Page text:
John Jones was a giant of a man

Published 3:37 pm Tuesday, December 1, 2009

He was a giant of a man both in his home and in his community. John E. Jones passed away this past Friday at the age of 77. The heartbreak of his passing is only surpassed by the joy of having known him.

Mr. Jones was a selfless giver of his time and resources, working behind the scenes of so many charitable organizations within his beloved community, such as the Shelby County Fair and the countless educational institutions it benefited because of his good works, the Skillet Bird toy fund, the Columbiana United Methodist Church, the Columbiana Kiwanis Club, the Shelby County and State of Alabama Cattlemen’s Associations, to name a few.

The list of his contributions could go on and on. He was admired in our community not just for what he accomplished for these many organizations, but for the humble manner in which he went about getting those things done.

Personally, I loved and respected Mr. Jones for all of these reasons, but one reason trumped them all.

Mr. Jones was the first friend I made in Shelby County some nine years ago when my family and I moved here to work at this newspaper. It was literally my first day on the job, and I was standing in an office that did not yet feel familiar when Mr. Jones walked through the door.

With an unassuming air and the warmest of smiles, Mr. Jones walked up to me, stuck out his hand and said, “I’m John Jones and we’re glad you are here.”

I remember that first meeting with Mr. Jones as if it were yesterday.

Our conversation continued with Mr. Jones walking me through the expectations the community had for its newspaper and the leadership it must be able to count on from the publisher. I’ve never since seen my job here at the newspaper in the same manner.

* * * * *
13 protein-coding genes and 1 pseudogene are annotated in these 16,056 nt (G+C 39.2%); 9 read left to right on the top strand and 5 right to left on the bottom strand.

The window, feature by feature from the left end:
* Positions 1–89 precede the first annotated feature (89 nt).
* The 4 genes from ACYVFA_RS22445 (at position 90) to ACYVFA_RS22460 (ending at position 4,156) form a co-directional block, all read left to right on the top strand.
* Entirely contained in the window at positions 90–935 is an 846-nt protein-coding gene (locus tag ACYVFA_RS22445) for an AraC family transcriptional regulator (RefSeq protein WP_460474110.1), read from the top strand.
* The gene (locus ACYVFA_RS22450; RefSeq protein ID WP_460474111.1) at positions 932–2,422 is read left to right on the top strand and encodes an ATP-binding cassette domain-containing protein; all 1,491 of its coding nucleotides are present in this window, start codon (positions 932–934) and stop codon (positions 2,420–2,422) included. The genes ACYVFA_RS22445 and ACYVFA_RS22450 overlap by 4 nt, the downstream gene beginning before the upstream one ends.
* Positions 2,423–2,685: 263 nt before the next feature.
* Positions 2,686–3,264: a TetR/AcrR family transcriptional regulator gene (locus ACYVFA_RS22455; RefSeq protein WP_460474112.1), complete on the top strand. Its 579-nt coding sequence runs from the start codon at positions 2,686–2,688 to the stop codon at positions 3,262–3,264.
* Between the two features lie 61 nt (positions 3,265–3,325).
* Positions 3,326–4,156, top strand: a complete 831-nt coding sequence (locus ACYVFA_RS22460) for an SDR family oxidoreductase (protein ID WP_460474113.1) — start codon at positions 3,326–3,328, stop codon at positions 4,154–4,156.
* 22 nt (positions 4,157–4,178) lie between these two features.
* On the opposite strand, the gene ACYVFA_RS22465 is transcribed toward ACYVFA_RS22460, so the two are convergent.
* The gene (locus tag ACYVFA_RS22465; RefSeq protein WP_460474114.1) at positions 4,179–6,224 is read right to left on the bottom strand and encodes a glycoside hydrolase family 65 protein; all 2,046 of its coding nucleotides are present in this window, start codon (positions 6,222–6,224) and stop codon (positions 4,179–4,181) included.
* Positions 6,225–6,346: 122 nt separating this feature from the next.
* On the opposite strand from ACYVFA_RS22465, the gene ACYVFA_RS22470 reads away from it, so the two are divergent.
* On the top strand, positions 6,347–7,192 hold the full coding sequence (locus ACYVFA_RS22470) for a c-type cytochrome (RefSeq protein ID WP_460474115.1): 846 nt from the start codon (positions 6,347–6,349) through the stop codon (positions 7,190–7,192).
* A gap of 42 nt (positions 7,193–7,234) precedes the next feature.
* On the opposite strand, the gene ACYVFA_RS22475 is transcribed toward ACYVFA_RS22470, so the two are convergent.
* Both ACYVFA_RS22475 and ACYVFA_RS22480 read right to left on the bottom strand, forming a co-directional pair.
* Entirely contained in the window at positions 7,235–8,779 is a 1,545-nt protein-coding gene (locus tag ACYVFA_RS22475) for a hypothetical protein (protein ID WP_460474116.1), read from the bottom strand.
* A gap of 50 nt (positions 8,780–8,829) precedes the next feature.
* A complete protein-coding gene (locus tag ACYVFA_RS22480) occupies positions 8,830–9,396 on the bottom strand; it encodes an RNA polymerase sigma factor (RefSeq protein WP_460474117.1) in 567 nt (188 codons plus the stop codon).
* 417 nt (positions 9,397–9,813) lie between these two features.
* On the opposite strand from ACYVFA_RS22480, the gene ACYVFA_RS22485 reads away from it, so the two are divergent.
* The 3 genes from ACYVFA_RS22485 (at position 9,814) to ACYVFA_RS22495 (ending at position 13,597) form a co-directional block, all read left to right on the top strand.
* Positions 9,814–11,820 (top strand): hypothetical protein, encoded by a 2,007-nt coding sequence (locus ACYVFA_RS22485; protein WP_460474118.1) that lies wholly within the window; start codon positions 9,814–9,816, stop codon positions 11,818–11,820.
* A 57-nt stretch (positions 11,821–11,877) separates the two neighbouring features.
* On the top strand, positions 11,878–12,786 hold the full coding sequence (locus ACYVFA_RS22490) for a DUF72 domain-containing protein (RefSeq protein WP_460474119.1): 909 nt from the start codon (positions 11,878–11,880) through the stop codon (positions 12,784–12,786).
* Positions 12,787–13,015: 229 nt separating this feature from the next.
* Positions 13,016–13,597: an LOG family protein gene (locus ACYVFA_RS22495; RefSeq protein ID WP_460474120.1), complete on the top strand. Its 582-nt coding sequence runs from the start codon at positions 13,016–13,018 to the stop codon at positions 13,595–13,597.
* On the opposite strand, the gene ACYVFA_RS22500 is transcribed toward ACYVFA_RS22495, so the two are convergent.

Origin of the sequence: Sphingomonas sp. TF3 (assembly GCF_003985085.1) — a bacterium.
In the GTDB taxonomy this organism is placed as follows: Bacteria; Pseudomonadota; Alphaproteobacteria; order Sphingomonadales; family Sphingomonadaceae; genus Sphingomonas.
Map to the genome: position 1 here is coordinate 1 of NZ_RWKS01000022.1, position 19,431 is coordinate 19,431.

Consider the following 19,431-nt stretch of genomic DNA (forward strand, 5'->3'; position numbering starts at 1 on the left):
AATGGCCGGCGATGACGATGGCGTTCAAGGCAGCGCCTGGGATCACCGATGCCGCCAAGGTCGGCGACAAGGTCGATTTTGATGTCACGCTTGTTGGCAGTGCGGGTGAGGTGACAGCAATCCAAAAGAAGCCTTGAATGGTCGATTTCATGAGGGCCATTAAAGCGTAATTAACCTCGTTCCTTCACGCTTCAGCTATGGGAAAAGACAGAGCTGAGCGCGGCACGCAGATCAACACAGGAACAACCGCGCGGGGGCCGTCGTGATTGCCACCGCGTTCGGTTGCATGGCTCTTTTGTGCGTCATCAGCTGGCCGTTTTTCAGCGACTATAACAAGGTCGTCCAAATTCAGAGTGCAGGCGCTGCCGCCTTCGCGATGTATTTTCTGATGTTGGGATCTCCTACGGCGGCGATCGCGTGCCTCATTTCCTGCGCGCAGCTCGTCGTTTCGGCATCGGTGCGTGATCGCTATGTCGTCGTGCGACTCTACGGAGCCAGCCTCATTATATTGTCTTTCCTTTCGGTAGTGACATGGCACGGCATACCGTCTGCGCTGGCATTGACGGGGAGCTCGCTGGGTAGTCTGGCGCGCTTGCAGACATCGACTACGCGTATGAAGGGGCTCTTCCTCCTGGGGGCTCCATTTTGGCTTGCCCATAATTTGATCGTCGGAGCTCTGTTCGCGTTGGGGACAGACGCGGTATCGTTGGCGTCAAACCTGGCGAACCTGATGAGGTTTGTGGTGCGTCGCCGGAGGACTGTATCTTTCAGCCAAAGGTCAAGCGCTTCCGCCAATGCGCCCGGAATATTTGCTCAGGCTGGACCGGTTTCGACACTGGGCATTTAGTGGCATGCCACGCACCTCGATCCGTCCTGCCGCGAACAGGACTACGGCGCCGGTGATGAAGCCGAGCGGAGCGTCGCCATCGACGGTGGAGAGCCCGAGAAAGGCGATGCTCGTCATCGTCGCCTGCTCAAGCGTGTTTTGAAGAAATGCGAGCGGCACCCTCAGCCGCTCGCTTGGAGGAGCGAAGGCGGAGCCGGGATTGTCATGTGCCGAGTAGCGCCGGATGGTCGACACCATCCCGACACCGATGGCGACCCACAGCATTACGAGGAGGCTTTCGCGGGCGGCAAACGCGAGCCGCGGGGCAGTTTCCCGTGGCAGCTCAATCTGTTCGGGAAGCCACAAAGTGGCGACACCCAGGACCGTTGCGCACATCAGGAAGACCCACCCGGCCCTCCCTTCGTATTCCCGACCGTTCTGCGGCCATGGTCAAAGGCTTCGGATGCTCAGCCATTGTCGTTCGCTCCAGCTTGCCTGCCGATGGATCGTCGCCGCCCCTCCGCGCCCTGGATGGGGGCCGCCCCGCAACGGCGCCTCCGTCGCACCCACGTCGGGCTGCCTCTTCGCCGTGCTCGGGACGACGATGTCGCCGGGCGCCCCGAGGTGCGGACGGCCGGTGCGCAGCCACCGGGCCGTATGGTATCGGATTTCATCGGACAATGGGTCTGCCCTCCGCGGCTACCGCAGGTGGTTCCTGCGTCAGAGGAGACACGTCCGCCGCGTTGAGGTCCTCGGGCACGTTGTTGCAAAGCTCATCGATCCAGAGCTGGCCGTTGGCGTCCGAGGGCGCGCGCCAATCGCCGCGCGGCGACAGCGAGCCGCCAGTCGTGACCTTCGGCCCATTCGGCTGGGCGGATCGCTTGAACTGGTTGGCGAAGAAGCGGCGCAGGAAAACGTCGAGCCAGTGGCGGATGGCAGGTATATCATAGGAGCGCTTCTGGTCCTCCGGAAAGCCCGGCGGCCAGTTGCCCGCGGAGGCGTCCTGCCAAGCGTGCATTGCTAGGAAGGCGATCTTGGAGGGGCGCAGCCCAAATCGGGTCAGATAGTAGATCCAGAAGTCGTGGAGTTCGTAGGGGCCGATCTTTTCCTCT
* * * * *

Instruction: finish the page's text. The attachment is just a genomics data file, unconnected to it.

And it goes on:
Mr. Jones and I shared hundreds of conversations since that first meeting.

Some of our conversations were about college football, but most related to what Mr. Jones thought we, as a newspaper, should do to support one of the many organizations he worked to help.

Each time I worked hard to find a way to say yes to Mr. Jones’ suggestion because I knew whatever he thought was best, likely was.

He inspired those of us at the newspaper, myself first among us, to be better than we would have otherwise been without his example and encouragement. No doubt there are countless other people and organizations throughout our community and beyond that who knew and loved Mr. Jones, and who could share similar testimony to the greatness of this man.

The joy Mr. Jones found in his loving relationship with his wife, Jane, and his entire family served as an inspiration to so many of us.

He set the example of what a father, brother, grandfather, husband, civic leader, and community member should be.

One is most aptly loved and admired not for what he or she takes from a community or relationship but rather for what he or she contributes to it.

It is by this benchmark, perhaps more so than any other, that Mr. Jones stood the tallest. He will be sorely missed, but fortunately the imprint he has made on our community will never be erased.